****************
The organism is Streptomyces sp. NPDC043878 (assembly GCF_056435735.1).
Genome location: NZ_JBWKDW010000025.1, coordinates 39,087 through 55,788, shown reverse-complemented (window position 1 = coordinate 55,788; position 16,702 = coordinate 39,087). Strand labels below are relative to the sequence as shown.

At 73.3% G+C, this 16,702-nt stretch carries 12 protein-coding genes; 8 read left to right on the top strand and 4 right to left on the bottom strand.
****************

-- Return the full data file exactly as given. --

The organism is Streptomyces sp. NPDC043878 (assembly GCF_056435735.1).
Genome location: NZ_JBWKDW010000025.1, coordinates 39,087 through 55,788, shown reverse-complemented (window position 1 = coordinate 55,788; position 16,702 = coordinate 39,087). Strand labels below are relative to the sequence as shown.

At 73.3% G+C, this 16,702-nt stretch carries 12 protein-coding genes; 8 read left to right on the top strand and 4 right to left on the bottom strand.